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I'm on PHP 5.5.8 and saw that I was getting weird data, turns out when I decode html entities I'm getting some type of corrupted characters or something.

echo html_entity_decode('é');

Displays ├® in my terminal and é in a browser, when it should be é. I've used html_entity_decode('é', ENT_QUOTES, 'UTF-8') and defined my default charset to be UTF-8 as well. The thing is I've tried it on another server and it worked fine. But on my local environment it's failing so .. probably something to do with some settings but I don't know where to look. Can anyone help?

share|improve this question
Is there a reason you are trying to decode them before putting them in the browser? A browser will decode the entities automatically. – Patrick Evans Jan 31 '14 at 23:44
No, that was just for testing purposes. It is being decoded to insert into my database and then used at a later time (not in a website). This is why I am not simply leaving the entities alone, they won't be used in browsers. – user2442063 Feb 1 '14 at 0:17

It seems that you have a mismatch of encodings, check in your php.ini, if your default_charset there is not utf-8, that will mess things up.

You can also set it at run time with ini_set.

ini_set ( 'default_charset', 'utf-8' );

share|improve this answer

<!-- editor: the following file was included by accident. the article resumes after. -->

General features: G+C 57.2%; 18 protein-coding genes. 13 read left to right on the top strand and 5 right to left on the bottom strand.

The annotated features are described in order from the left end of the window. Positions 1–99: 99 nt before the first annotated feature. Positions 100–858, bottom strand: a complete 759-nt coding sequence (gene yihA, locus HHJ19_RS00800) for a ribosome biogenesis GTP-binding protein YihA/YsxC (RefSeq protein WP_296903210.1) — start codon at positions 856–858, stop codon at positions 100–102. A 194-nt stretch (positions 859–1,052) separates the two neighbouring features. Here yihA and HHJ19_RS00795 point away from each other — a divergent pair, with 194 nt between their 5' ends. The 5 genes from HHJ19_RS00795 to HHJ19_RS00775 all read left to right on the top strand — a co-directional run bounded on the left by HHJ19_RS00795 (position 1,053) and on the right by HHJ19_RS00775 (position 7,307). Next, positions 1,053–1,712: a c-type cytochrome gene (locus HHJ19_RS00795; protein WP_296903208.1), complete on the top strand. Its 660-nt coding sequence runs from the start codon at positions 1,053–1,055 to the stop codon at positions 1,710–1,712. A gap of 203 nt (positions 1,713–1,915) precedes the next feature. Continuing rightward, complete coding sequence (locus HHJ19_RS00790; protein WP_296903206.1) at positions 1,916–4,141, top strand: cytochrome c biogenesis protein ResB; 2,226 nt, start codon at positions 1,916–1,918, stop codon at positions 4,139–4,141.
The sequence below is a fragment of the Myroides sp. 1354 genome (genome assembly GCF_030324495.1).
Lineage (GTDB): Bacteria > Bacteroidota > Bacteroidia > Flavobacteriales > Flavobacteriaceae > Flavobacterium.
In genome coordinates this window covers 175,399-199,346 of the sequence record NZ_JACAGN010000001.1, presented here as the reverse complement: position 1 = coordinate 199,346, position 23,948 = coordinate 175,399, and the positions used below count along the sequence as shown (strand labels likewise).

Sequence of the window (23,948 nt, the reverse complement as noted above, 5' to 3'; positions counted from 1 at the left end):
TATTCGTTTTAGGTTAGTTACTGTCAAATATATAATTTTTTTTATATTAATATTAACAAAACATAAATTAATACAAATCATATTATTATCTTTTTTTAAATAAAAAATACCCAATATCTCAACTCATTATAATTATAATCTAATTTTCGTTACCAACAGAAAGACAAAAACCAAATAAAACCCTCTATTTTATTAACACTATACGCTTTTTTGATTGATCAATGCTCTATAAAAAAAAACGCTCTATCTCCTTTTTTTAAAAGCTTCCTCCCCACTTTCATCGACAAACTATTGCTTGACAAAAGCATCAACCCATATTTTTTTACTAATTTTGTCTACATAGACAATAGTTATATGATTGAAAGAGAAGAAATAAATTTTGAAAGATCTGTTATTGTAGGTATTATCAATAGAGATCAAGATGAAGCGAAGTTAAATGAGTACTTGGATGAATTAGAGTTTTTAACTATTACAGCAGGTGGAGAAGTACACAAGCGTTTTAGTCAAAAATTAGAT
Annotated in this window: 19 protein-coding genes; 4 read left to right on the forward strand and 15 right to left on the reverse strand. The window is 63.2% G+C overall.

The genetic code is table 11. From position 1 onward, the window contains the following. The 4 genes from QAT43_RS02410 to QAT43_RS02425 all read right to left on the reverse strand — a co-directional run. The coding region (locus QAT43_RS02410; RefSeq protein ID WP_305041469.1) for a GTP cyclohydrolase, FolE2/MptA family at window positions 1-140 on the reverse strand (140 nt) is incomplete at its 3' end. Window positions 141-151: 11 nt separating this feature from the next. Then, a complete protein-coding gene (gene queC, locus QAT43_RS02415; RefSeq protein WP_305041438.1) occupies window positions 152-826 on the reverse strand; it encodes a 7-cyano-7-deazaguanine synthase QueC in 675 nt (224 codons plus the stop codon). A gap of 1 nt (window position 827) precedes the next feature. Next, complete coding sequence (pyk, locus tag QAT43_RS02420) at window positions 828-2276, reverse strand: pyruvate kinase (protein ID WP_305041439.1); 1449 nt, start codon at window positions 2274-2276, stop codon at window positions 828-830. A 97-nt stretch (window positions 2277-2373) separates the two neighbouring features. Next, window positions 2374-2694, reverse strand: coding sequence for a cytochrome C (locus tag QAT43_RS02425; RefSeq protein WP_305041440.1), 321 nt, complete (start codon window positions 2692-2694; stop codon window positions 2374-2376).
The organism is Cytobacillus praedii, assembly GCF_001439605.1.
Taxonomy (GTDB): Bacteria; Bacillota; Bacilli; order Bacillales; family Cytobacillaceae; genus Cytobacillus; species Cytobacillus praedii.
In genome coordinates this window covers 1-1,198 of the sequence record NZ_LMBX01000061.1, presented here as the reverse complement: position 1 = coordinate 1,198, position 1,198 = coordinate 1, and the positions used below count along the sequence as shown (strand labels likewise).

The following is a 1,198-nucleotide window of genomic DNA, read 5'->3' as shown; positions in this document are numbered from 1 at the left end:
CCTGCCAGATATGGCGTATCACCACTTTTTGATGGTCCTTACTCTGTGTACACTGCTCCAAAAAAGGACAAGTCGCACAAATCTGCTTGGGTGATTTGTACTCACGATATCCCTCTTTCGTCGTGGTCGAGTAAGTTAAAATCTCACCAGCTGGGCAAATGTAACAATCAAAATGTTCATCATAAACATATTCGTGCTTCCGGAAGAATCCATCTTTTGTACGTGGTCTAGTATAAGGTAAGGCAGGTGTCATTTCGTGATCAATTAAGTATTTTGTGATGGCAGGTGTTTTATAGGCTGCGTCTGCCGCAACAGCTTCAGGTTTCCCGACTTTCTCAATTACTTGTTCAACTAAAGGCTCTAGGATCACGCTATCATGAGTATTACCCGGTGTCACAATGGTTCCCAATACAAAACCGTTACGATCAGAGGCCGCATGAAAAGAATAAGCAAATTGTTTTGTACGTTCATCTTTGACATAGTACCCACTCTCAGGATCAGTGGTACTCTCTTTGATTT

I have already tried that. – user2442063 Feb 3 '14 at 17:12
Are you sure that you don't have any mismatch?. If your default_charset is utf-8, your database connection is utf-8, your http headers are utf-8, the php file itself is utf-8 and the form data is utf-8, there should be no inconsistencies. – PatomaS Feb 4 '14 at 0:08
Well even simply echoing it so disregarding the database/form data/http headers..that leaves the file and default charset to be utf-8. I have used php_ini to set the default charset and declared it in my php.ini file as well. The file is most definitely utf-8. I guess that means my terminal isn't outputting utf-8? – user2442063 Feb 4 '14 at 21:57
what system do you have? If is linux, remember to configure your locale on the locale.gen file and execute locale-gen after that. Or whichever configuration your system needs. If it's windows, I'm sure there are many websites that explain how to check if the console is in utf-8 or how to change it if needed. – PatomaS Feb 4 '14 at 23:26

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